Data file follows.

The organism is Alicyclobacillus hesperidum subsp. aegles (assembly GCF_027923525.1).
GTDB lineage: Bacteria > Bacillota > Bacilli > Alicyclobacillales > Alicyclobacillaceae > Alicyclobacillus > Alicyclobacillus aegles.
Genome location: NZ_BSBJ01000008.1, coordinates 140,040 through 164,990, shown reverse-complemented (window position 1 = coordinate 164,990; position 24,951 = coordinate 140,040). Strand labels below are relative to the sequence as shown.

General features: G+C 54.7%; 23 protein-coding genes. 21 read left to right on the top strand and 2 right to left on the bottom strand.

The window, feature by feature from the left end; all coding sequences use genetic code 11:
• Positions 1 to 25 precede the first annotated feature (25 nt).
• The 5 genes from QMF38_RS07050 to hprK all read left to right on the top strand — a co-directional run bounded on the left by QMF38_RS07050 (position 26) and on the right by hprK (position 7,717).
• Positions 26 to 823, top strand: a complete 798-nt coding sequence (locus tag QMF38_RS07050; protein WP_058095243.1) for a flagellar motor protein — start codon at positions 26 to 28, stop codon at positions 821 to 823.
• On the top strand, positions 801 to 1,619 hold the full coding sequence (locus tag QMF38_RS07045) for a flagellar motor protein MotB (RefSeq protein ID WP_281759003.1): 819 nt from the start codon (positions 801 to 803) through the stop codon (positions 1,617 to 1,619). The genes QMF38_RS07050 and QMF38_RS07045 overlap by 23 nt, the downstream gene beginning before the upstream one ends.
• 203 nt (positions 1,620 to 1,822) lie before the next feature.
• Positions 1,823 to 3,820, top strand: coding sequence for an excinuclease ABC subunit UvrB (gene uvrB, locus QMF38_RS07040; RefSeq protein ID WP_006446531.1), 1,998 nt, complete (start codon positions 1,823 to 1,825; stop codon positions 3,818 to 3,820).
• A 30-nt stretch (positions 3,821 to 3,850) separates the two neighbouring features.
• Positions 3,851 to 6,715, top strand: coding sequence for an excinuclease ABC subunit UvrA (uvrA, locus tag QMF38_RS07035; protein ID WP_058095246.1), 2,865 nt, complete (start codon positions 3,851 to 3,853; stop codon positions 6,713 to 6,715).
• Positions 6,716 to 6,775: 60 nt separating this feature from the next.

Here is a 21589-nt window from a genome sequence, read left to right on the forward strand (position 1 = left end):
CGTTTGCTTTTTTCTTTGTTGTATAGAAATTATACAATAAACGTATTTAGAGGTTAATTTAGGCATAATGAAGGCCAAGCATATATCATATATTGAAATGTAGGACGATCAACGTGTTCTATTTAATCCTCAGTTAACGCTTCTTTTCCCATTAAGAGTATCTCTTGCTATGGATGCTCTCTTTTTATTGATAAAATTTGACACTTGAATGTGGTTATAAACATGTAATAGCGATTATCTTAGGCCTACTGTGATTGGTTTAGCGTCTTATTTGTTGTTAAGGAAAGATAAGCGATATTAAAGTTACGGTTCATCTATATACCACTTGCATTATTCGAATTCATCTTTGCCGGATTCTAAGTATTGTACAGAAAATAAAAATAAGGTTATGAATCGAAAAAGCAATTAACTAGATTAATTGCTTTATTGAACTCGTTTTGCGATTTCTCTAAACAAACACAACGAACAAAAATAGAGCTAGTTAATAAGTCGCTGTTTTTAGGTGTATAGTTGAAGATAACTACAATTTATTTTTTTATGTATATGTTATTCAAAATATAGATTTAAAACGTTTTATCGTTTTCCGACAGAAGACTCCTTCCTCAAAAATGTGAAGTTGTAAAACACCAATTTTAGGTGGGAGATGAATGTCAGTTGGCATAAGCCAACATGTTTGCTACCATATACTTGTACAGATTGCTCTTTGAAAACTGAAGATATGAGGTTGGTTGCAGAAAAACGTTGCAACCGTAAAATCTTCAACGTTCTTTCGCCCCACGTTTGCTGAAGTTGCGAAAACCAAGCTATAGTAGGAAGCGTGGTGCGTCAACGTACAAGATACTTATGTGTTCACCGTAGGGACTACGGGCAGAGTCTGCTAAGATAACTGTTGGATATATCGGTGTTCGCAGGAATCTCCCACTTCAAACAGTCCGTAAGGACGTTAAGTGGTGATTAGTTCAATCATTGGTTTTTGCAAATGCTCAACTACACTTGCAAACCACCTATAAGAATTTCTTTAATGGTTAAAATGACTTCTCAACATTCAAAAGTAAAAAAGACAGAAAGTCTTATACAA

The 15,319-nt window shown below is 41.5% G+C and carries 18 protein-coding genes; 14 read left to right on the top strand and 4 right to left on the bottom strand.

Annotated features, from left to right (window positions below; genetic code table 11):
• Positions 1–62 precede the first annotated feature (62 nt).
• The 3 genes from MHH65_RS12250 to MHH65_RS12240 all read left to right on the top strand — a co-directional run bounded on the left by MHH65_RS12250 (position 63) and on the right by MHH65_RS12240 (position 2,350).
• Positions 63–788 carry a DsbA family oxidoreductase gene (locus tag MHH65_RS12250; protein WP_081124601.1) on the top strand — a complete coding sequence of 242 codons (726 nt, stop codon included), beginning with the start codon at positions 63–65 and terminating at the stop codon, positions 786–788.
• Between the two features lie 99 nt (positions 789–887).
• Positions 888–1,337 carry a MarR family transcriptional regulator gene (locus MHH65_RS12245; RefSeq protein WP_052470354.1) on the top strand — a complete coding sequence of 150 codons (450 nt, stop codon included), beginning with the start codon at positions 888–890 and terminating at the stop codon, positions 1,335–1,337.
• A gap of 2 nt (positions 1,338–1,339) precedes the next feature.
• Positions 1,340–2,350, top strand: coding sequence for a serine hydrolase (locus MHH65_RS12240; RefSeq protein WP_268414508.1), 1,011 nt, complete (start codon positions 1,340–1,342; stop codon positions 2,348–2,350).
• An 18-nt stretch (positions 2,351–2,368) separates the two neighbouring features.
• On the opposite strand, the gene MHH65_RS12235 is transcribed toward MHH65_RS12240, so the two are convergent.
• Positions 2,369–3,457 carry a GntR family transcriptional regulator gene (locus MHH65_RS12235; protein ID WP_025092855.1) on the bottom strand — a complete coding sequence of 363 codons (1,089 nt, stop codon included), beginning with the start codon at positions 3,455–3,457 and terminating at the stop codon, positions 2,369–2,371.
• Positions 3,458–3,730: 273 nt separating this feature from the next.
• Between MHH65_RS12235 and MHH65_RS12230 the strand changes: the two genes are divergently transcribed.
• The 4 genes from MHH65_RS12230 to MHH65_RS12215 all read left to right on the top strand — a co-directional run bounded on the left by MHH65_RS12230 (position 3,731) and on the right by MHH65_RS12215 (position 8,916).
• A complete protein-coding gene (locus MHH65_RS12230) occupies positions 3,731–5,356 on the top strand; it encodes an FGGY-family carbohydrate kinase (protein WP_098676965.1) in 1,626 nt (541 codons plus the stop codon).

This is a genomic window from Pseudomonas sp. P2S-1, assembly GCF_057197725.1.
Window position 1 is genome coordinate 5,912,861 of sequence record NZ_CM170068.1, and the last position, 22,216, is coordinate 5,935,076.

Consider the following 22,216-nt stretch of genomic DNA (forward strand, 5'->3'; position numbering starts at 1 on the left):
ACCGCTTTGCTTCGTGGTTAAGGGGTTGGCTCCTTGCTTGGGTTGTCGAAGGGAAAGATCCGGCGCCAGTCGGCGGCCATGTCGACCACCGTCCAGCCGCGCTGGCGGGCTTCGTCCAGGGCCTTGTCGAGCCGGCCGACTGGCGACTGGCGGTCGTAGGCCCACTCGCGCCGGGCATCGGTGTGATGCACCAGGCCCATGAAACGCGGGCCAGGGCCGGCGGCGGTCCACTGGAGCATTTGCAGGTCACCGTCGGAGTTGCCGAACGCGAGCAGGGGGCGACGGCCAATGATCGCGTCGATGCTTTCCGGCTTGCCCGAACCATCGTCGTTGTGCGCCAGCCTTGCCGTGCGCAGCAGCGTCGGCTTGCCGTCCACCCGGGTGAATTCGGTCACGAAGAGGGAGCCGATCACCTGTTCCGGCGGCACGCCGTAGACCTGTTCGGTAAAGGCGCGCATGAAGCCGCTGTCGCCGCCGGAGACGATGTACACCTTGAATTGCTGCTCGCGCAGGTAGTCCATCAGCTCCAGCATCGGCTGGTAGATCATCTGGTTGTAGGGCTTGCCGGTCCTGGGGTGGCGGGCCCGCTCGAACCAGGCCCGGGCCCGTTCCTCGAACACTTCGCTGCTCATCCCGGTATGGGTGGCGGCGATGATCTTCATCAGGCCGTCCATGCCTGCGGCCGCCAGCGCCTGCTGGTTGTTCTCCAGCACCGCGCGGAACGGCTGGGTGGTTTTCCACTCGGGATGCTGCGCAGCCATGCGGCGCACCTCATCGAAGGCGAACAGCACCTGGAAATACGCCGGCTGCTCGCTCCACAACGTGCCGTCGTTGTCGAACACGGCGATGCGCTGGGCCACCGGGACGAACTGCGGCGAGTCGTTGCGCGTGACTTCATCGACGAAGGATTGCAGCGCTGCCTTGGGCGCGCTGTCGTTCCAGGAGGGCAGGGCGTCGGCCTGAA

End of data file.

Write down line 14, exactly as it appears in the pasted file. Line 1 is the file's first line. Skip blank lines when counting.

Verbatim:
• Positions 6,716 to 6,775: 60 nt separating this feature from the next.